We think it is very important that you consider these recent changes in the tax law in connection with your current estate plan and encourage you to review these matters as one of your 2018 New Year’s resolutions. At a minimum, you should be aware of the possible impact of the 2017 Act on your estate plan and should consider what changes, if any, should be made to your will and other estate planning documents.

Make current gifts for family members.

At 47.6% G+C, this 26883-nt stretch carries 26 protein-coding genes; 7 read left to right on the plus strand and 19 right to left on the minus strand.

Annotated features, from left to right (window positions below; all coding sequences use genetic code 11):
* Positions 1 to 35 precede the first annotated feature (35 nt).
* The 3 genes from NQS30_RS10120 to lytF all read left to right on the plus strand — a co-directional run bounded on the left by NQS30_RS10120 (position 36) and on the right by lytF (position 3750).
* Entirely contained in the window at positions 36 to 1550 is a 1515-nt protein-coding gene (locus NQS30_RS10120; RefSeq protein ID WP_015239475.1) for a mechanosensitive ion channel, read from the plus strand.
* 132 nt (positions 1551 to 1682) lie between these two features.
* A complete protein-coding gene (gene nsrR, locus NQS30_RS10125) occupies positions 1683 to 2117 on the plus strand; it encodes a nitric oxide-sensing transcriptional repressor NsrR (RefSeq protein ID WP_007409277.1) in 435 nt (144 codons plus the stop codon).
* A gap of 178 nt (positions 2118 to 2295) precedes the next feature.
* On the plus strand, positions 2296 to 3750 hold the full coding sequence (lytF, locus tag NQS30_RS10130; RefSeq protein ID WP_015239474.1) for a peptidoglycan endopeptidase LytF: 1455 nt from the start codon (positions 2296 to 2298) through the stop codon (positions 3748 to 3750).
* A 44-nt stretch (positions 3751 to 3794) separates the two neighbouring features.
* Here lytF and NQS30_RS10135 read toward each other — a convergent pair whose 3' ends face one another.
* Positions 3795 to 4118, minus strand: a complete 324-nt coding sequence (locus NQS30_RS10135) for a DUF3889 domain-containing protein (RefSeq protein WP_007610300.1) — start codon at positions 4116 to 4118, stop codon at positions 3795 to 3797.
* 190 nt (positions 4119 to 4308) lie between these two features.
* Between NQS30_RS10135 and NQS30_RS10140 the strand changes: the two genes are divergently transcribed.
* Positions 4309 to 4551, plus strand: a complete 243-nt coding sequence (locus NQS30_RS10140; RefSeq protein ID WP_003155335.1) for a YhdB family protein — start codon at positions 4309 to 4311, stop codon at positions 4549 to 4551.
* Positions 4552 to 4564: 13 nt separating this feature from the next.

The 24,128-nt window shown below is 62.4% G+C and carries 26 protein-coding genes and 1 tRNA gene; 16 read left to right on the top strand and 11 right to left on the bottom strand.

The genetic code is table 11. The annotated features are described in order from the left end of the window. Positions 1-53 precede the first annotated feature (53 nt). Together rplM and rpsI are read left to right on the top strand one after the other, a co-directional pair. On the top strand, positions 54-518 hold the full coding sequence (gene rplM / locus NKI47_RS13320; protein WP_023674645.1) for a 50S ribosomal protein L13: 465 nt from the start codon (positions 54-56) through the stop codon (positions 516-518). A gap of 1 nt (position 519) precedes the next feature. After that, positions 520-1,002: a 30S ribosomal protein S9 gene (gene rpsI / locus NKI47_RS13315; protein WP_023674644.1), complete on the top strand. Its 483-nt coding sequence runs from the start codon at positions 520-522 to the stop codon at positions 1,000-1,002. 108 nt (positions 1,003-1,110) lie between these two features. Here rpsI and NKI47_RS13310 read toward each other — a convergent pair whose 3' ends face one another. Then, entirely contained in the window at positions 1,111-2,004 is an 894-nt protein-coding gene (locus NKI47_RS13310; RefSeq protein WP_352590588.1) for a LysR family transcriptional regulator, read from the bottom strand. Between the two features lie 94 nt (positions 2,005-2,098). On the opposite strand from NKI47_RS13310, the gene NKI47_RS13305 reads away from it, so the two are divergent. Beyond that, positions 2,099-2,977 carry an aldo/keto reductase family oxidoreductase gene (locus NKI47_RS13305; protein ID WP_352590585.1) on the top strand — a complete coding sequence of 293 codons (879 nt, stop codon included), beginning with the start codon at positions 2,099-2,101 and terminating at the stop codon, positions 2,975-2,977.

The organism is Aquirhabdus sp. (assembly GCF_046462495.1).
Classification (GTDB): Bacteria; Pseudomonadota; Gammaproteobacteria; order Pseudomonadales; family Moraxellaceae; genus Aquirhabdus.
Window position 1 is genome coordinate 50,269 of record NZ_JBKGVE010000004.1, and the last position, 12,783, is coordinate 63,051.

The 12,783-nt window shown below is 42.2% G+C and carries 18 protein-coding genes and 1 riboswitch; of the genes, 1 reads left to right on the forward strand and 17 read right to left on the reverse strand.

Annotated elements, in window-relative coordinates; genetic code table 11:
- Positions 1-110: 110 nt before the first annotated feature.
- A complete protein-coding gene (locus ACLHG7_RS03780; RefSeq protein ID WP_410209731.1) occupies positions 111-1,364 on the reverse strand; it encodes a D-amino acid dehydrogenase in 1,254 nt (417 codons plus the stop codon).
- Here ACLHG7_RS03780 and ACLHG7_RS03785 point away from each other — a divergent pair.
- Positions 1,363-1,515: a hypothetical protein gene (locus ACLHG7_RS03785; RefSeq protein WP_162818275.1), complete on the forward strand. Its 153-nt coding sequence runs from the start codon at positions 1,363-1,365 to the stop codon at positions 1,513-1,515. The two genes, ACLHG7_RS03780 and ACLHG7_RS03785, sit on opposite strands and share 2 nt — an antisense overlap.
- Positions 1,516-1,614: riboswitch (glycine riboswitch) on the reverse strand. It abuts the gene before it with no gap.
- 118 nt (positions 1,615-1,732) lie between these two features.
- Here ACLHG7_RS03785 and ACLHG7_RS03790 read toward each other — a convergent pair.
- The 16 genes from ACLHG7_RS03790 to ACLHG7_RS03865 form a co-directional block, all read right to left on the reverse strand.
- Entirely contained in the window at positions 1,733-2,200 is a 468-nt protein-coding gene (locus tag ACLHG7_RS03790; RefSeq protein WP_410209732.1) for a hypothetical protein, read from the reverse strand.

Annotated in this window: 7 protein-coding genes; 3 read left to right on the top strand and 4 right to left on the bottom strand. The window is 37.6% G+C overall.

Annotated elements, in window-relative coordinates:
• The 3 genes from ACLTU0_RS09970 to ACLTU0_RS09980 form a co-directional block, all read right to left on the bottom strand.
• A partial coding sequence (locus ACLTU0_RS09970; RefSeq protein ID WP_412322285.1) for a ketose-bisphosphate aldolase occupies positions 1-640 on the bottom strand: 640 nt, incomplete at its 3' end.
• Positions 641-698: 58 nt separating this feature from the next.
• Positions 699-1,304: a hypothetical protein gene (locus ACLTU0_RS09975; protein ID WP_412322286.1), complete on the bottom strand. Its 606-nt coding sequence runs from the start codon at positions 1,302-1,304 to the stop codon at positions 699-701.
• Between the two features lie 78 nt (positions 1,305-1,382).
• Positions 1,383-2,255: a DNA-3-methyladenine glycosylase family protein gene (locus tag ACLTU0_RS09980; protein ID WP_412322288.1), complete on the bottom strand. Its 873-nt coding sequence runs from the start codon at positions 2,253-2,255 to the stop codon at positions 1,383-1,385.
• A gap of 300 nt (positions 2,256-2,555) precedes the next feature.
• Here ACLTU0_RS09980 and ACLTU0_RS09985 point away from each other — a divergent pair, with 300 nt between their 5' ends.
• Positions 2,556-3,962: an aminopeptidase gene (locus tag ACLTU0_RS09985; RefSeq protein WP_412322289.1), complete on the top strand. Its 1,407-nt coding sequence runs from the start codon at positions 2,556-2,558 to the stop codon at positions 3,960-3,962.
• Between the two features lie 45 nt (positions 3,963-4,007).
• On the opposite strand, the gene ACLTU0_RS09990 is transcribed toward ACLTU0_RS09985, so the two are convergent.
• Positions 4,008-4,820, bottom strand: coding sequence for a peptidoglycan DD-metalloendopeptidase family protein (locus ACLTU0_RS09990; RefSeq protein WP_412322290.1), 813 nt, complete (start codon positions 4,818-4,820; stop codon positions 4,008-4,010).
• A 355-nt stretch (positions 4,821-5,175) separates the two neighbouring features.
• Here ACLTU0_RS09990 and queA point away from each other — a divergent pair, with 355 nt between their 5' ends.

For individuals who want to make gifts to family members, gifts may be made during 2018 that utilize an individual’s unused $11,180,000 gift tax exemption amount, or $22,360,000 gift tax exemption amount per married couple (taking into account prior gifts). Such a gift may be made outright or in trust, and unused GST exemption may be allocated to a gift into a long-term trust to protect it from future estate and GST taxes. You may also want to leverage these gifts using your gift and GST tax exemption amounts through other estate planning strategies, such as sales of assets to grantor trusts, intra-family loans, grantor retained annuity trusts (GRATs), and split-interest charitable trusts.